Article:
A good bartender knows that making a great cocktail is more than just mixing the right ingredients. The perfect cocktail has to have the best quality ingredients, in the right proportions, served at the right temperature, in the right glassware with the right garnish. One of the most underappreciated and overlooked aspects of mixing drinks is the ice. It is one of those things we just take for granted, even though it is a crucial ingredient in most drinks.
Considering it is just frozen water, ice is deceptively complicated. If your ice is too big, it will not cool the drink fast enough, if it is too small it will melt too quickly and water down the drink. If you have too little ice, you will add too much mixer to fill the glass, too much ice and your customers think you are trying to rip them off.
Should you use crushed ice or cubed ice? In the best of worlds you have both available to you. Crushed ice blends easier in blended drinks and cools shaker drinks much faster, but cubed ice will not melt as fast and distributes more evenly in a glass. You also need to think about where you are storing your ice. Unless you have an ice maker or dispenser right at your bar, if your ice melts too quickly you will constantly be running to the freezer or ice maker to refill your ice. Rounded ice cubes (which are not really cubes) are better than square ones because they are less likely to stick together which can cause problems for both the bartender and the drinker.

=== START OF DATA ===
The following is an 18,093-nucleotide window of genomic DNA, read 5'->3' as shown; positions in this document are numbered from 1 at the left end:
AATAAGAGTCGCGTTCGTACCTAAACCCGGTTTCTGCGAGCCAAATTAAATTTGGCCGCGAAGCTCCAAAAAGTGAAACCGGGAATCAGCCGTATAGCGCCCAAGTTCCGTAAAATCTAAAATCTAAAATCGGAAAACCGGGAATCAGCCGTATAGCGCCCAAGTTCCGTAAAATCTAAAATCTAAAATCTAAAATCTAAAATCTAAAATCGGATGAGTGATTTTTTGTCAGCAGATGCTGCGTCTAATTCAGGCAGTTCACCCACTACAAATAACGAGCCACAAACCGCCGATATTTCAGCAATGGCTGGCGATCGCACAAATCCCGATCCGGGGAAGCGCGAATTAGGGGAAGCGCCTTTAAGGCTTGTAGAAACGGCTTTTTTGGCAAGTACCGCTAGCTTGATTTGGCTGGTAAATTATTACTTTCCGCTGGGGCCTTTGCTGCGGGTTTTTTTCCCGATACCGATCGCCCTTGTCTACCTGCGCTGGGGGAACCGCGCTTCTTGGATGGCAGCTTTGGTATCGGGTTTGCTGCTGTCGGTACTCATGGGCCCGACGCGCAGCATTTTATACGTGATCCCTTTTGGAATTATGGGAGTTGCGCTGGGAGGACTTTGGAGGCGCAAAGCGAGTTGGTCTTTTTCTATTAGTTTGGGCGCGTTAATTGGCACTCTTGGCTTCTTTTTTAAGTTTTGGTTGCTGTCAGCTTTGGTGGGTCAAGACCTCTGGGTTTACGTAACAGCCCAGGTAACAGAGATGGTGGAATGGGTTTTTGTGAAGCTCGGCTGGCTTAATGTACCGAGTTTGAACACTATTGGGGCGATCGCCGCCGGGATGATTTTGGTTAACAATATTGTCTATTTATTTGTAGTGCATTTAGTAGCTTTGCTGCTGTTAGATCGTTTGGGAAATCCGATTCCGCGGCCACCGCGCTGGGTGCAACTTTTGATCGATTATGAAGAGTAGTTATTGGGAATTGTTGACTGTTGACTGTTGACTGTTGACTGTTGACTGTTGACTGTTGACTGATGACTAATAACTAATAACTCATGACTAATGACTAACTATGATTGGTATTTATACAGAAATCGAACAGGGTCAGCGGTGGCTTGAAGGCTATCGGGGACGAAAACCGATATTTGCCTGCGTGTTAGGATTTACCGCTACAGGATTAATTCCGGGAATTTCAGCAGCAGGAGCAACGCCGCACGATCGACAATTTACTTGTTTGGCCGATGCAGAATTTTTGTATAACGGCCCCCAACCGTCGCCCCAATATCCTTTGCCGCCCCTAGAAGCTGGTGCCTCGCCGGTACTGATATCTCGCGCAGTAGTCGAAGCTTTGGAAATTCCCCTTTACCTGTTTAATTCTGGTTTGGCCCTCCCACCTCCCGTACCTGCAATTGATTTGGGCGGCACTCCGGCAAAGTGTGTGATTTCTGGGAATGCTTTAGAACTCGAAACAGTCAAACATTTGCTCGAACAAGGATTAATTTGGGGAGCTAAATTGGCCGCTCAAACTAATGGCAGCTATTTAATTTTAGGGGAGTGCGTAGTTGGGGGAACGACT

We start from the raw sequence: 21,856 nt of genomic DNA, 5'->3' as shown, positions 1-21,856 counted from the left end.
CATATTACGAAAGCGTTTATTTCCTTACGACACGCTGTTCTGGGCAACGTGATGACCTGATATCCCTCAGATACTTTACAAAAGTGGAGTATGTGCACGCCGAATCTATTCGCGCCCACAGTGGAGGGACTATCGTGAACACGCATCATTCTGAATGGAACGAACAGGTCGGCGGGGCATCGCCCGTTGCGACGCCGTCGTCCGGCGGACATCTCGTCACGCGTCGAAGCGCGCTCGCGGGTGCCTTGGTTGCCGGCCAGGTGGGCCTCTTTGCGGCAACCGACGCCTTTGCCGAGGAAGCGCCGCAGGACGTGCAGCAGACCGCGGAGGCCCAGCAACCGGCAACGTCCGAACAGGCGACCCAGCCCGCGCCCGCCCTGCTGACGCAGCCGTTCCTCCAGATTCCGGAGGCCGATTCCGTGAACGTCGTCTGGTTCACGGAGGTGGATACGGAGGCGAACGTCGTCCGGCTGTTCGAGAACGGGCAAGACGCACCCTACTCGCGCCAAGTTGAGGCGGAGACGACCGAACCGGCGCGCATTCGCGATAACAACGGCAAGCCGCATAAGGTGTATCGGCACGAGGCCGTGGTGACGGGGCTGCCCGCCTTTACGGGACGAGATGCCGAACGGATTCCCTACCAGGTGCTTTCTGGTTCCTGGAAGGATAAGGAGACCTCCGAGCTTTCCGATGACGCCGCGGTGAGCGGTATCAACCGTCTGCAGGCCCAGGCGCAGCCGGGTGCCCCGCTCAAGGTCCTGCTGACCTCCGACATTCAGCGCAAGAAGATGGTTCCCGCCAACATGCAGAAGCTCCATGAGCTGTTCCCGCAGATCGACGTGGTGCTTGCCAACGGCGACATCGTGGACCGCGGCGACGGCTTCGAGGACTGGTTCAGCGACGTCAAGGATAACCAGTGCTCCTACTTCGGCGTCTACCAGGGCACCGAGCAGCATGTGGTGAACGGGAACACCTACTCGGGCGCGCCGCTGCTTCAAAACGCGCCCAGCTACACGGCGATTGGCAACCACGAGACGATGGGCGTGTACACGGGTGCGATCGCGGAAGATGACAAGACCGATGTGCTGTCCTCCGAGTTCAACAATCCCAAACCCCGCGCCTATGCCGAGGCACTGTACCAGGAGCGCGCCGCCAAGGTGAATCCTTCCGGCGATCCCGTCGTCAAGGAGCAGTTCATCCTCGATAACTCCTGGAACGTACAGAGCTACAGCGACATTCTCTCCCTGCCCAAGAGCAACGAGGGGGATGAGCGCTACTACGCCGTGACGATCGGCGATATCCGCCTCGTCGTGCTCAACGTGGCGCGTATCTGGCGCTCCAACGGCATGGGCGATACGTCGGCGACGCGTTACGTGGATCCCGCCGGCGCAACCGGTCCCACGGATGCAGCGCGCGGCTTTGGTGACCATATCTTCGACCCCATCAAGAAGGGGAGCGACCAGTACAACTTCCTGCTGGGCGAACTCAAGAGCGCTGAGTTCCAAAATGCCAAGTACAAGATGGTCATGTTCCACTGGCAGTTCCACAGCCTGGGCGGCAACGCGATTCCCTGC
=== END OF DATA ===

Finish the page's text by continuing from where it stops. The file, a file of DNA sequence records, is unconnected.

One final point, make sure you have a good strong metal ice scoop. Ice will inevitably stick together and a metal scoop can be used to break up your ice, while plastic ones will often break. Never scoop up ice directly with a glass. If the glass breaks, you will have to dump all your ice out or else risk serving somebody a shard of broken glass.